Using Liquid Nails and a nail gun, he affixed the ceiling-height lengths of wood to the walls, no finishing needed. For the ceiling, he opted for thicker, 6-inch-wide planks (Pattern Stock Cedar Tongue and Groove Siding, $146 per 6-pack) to minimize seams, making sure to nail them securely to the ceiling joists.
Cost: About $4,000 for all but two small rooms in the 1,000-square-foot interior
Shown left: In the entryway, tucked behind the outerwear, is a coatrack Humphrey fashioned from a piece of leftover ceiling material and brass hooks. He crafted the mirrors from vintage frames. The welcoming door color is Benjamin Moore’s Chartreuse.
Shown right: Humphrey made the banquette in the dining nook out of finish plywood, then had it topped with custom cushions upholstered in Pendleton by Sunbrella fabric. He found the 1930s cowboy painting on Etsy. “My toddler thinks it’s me, and I don’t correct her.”
Update Art Deco tilework with wallpaper
Shown left: A modern floral wallpaper that picks up the colors of the tile makes the walls feel cohesive, while an IKEA vanity and wood-plank floor tile update the space. “I love that we were able to keep the vintage tile because it tells the story of the house,” Lewis says.
Shown right: Copper sconce lights from Barn Light Electric echo the coppery tone in the wallpaper. Like the floor tile, rustic floating shelves add a masculine element.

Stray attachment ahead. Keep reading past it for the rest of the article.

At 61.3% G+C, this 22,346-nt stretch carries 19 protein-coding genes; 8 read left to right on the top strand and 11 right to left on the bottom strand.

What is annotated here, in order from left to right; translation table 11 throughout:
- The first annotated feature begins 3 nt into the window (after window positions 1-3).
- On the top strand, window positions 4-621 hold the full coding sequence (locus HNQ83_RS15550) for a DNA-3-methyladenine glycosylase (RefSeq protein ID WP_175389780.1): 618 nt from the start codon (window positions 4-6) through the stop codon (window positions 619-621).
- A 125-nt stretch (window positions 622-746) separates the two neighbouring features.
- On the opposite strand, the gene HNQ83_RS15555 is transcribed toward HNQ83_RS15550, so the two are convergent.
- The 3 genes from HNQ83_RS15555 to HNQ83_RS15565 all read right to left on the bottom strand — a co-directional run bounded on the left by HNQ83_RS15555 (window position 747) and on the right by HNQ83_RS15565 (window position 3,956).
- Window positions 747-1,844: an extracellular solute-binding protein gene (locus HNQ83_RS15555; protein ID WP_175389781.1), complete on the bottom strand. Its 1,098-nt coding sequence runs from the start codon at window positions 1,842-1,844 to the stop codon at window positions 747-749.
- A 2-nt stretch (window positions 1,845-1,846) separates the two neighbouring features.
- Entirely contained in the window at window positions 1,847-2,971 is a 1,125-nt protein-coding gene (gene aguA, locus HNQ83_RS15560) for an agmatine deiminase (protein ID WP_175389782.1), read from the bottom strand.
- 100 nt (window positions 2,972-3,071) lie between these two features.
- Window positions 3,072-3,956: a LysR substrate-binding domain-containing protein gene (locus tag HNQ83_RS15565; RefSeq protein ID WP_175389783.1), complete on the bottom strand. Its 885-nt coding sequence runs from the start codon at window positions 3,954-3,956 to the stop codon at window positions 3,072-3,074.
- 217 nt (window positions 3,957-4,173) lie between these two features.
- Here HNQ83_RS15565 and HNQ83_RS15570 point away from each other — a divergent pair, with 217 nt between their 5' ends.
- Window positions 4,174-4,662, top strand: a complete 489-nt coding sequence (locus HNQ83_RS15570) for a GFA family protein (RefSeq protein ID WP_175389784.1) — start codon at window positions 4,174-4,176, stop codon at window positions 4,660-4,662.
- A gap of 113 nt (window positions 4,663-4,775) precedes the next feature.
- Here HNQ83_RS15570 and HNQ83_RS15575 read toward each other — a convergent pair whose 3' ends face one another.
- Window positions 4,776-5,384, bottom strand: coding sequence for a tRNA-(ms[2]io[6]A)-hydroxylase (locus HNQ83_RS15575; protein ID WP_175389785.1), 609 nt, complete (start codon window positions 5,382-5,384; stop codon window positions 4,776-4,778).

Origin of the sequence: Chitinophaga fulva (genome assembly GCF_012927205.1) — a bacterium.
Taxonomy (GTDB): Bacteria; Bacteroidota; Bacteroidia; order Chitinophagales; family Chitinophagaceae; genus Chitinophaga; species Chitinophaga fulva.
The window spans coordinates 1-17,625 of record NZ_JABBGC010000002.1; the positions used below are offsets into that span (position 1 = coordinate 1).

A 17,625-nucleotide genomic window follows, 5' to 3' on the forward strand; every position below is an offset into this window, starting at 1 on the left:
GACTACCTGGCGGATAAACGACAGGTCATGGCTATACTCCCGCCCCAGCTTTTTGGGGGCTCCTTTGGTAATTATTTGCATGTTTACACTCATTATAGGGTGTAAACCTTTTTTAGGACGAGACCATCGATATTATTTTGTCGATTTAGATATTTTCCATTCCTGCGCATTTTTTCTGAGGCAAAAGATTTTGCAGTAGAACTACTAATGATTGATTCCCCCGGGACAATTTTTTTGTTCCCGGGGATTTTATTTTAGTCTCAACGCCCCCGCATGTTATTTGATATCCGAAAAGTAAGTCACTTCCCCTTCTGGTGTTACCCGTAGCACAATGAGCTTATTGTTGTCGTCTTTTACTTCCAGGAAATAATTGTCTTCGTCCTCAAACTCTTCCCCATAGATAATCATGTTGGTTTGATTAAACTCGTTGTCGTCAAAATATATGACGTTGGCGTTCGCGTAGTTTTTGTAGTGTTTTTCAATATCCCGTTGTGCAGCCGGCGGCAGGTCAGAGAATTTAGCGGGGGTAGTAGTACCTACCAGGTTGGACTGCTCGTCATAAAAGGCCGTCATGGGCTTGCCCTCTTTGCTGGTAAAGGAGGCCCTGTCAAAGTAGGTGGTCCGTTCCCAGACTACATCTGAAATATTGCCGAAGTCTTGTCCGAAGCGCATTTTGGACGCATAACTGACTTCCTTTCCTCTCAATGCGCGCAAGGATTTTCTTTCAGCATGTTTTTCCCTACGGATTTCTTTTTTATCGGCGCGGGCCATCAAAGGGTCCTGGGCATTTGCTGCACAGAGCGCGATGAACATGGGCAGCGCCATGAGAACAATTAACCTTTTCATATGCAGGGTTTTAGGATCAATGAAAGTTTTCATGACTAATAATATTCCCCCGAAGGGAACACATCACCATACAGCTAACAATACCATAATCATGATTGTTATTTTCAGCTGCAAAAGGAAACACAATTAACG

The challenge: When his family moved into a 1920s rowhouse three years ago, Sean Lewis balked a bit at one of the baths’ peachy-pink and burgundy tile. “Over time, though, we fell in love with it,” he says. Faulty plumbing meant renovating was a must, however, so they kept the original tub but modernized the space by bringing in a new toilet, a sink with storage, and wood-look floor tile. To make the Art Deco tile look intentional, Lewis chose a modern floral wallpaper from Rifle Paper Co. that echoes its colors for the upper half of the walls.
The how-to: Lewis and his mom hung the wallpaper (now discontinued), then he painted the stark white ceiling with Benjamin Moore’s Peaches ‘n Cream, “which pulled the whole thing together.” Buying tile and hiring someone to demo the old and install the new “would have cost much, much more,” he says.
Cost: About $400 for the wallpaper and paint
Add detail to walls with panel molding
Inspired by 19th-century Parisian apartments, the duo enhanced the walls with MDF panel molding, then painted, for the look of fine plasterwork.
The challenge: Being blessed with 10-foot ceilings can be a problem when tall walls just look boring. That’s how Mix Design Collective’s Catherine and Bryan Williamson felt when refurbishing their Victorian-era house. “The character had been completely stripped out,” Catherine says; the living room’s plain walls lacked even a crown.
The how-to: To give the lofty space some elegant architectural detail, they used a nail gun and paint-ready MDF panel molding (Metrie’s 11/8̋ French Curves Primed MDF Panel Mould, $14 for 12 feet; Zeskinds). They built wall frames, consistently spacing them out from corners, above base moldings, and below the slightly out-of-level ceiling edges, using windows, doors, and the fireplace as guides for how high and wide to make each one. After caulking, they painted the walls (and ceiling) with Behr’s Exclusive Ivory in flat for a velvety finish.
Cost: $400 for the panel molding